Years ago, I had the privilege of spending time with a Second World War pilot.
He’d flown Lancaster bombers during the war and later went on to build a charter business that flew the great and the good all over the globe in Lear jets.
He was a modest man, yet singularly impressive, and he, at the age of 91, taught me lessons about the nature of courage that I’d never even considered.
I also recall another elderly person, an 88-year-old First Nations woman, who told me stories of her time in a residential school.
Eighty years had passed since she’d been kidnapped by the government and she spoke about having her long hair cut off and how she was doused with kerosene to kill lice she didn’t have. She cried at the memories. At that moment I learned more about the need for reconciliation than would have been possible through scores of political speeches.
I’ve spoken to a man who, in 1958, was beaten in Atlanta when he dared to sit at the “whites-only” section of a diner. He told me how what he remembered most about the beating was the white mother and her child watching as he was kicked in the street, and how she smiled. That conversation reminded me about how far we’d come in race relations, and how far we still have to go.
All these conversations came back to me recently as I wrote about a new program that’s been launched to combat loneliness among the elderly.
The idea is to match seniors with volunteers who will take the time to offer a little companionship to the elderly clients of the program.
It’s in response to the fact that loneliness and isolation are endemic among Canadian seniors and, while the program is obviously necessary and one that I support, there’s a wee part of me that is saddened at the need for the program at all.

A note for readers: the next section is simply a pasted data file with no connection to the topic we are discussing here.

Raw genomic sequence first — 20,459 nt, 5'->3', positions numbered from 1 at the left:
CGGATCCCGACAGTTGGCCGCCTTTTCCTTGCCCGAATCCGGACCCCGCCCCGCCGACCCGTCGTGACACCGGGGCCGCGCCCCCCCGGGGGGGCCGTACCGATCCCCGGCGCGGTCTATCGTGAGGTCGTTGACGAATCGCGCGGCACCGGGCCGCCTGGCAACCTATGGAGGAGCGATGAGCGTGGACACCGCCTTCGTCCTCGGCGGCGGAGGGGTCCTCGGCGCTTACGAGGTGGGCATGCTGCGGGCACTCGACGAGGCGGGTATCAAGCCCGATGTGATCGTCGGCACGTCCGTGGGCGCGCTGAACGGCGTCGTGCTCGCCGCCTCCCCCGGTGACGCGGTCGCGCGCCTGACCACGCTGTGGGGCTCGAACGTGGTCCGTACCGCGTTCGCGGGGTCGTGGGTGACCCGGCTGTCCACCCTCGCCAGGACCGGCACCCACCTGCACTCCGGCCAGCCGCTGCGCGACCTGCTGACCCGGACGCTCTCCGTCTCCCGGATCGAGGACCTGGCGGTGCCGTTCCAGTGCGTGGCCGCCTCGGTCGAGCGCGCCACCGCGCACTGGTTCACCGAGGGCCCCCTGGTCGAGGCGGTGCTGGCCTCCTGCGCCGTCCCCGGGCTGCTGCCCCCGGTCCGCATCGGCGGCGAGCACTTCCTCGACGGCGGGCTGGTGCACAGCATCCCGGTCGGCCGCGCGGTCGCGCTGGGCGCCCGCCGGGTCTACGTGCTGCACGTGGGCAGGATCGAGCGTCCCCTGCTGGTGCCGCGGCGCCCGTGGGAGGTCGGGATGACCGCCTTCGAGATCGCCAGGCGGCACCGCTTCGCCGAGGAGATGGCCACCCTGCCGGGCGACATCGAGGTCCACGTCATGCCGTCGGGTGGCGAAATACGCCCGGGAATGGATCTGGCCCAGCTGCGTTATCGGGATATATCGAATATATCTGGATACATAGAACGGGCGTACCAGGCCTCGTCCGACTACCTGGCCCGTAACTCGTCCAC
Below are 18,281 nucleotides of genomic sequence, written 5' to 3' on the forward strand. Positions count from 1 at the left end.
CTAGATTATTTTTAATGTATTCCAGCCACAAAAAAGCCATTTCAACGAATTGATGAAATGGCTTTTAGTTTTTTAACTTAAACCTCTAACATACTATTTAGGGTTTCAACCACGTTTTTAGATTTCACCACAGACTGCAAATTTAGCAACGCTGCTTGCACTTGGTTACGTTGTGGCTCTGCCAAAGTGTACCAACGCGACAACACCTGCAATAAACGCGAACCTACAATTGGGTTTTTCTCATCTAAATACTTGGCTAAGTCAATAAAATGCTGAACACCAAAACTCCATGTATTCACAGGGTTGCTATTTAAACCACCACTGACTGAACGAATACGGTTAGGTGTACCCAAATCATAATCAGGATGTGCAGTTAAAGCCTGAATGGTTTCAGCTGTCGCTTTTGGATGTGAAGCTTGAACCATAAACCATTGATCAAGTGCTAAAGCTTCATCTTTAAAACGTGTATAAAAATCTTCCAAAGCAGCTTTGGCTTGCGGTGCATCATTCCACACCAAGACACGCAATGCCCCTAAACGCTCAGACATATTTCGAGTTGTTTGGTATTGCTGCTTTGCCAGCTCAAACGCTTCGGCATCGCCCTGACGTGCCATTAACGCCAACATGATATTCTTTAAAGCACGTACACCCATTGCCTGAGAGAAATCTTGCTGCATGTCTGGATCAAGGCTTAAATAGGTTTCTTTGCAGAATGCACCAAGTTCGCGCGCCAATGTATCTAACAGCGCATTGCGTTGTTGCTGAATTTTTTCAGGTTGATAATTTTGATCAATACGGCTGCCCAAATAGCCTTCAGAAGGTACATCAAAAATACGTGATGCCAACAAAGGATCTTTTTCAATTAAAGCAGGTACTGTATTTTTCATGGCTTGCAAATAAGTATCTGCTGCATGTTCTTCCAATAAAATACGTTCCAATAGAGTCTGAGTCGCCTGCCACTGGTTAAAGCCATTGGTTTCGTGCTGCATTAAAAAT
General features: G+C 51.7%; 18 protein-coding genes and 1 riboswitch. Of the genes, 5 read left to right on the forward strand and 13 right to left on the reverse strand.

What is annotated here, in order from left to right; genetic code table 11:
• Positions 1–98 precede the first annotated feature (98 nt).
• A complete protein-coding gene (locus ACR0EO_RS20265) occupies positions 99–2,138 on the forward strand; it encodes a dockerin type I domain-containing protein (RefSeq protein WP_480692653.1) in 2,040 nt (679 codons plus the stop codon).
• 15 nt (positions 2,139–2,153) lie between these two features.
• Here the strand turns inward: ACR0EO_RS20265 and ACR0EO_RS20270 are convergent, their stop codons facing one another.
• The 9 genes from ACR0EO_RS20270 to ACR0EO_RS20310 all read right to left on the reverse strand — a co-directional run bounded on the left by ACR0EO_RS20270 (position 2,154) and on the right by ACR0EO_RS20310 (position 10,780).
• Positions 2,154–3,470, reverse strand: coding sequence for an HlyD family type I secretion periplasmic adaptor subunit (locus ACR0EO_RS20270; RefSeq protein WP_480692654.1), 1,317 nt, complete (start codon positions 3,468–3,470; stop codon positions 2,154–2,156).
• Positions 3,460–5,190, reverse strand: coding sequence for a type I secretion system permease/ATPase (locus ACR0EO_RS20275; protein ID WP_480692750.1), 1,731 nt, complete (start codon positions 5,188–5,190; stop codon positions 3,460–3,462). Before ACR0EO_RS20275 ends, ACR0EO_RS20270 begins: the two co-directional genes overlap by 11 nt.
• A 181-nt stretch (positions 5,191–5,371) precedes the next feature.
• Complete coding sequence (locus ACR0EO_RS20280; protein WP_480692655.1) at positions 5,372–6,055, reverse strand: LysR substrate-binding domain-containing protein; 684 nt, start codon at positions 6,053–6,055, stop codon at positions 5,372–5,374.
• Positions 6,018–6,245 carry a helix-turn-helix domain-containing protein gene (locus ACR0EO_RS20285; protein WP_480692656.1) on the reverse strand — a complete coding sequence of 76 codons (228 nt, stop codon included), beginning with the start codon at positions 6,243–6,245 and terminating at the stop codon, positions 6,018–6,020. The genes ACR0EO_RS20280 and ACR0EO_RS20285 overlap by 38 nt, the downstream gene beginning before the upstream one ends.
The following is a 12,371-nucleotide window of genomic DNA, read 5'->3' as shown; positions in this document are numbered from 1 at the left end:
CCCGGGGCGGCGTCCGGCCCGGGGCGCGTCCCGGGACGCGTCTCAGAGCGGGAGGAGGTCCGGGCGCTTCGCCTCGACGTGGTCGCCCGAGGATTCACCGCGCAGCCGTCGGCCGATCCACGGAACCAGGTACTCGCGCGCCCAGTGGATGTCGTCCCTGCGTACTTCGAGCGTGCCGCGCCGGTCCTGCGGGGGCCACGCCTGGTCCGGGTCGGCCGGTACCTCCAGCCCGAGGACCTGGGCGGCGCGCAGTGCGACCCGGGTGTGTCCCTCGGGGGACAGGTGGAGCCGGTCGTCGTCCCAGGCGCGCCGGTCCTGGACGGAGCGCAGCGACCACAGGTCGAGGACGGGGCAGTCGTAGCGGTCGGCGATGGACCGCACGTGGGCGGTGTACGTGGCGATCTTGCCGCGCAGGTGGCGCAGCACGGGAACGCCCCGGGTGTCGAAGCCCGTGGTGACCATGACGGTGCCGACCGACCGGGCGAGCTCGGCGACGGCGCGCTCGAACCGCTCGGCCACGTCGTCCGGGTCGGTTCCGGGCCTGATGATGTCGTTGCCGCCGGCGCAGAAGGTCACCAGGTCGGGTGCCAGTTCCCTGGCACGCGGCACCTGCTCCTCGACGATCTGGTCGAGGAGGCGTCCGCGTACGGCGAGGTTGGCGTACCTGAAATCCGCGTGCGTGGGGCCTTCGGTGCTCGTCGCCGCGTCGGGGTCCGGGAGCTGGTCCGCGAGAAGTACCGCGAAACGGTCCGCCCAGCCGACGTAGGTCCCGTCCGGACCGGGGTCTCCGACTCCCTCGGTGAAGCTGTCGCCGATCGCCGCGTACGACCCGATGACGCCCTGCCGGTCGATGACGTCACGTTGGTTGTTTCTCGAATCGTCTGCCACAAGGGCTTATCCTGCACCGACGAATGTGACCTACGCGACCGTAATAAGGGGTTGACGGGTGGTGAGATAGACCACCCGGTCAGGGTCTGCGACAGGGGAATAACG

For millennia, the accumulated wisdom of older people was the key to human survival.
Without the benefit of a largely literate society, it was the spoken wisdom of the aged that kept us from making the same mistakes that had led to the untimely demise of some of our forebearers.
The elderly were revered and their stories and experiences were sought out and valued.
These days, young people with questions are more likely to turn to Google than Grandma or Grampa.
It’s a pity.
They’ll not find the answer to how to figure out what’s important in life from Google.
Questions about how to face the trials of life, the importance of family, how to remember to laugh, the true nature of forgiveness, and how to recognize how little you really know and what’s important in life won’t be found on-line.
Those lessons and more, however, can be found in the stories told by the elderly, if we’re only willing to listen.
Tim Collins is a reporter at the Sooke Mirror.